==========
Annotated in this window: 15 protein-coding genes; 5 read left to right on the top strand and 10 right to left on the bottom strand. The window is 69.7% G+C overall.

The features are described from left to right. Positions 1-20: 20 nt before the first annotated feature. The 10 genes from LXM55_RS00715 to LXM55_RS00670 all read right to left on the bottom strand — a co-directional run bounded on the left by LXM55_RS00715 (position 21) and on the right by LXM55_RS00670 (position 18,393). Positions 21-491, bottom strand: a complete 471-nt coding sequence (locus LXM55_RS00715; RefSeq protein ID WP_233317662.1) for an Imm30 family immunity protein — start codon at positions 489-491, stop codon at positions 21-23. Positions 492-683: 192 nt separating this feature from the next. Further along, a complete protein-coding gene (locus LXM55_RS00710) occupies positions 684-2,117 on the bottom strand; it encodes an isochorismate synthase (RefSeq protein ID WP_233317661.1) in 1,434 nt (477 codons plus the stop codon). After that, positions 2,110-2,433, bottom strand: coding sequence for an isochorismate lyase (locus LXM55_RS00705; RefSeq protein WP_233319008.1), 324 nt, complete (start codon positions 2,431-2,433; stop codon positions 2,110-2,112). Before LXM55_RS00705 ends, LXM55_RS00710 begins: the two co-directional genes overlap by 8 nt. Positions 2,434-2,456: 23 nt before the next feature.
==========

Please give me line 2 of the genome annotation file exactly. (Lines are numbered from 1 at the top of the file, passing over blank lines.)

The features are described from left to right. Positions 1-20: 20 nt before the first annotated feature. The 10 genes from LXM55_RS00715 to LXM55_RS00670 all read right to left on the bottom strand — a co-directional run bounded on the left by LXM55_RS00715 (position 21) and on the right by LXM55_RS00670 (position 18,393). Positions 21-491, bottom strand: a complete 471-nt coding sequence (locus LXM55_RS00715; RefSeq protein ID WP_233317662.1) for an Imm30 family immunity protein — start codon at positions 489-491, stop codon at positions 21-23. Positions 492-683: 192 nt separating this feature from the next. Further along, a complete protein-coding gene (locus LXM55_RS00710) occupies positions 684-2,117 on the bottom strand; it encodes an isochorismate synthase (RefSeq protein ID WP_233317661.1) in 1,434 nt (477 codons plus the stop codon). After that, positions 2,110-2,433, bottom strand: coding sequence for an isochorismate lyase (locus LXM55_RS00705; RefSeq protein WP_233319008.1), 324 nt, complete (start codon positions 2,431-2,433; stop codon positions 2,110-2,112). Before LXM55_RS00705 ends, LXM55_RS00710 begins: the two co-directional genes overlap by 8 nt. Positions 2,434-2,456: 23 nt before the next feature.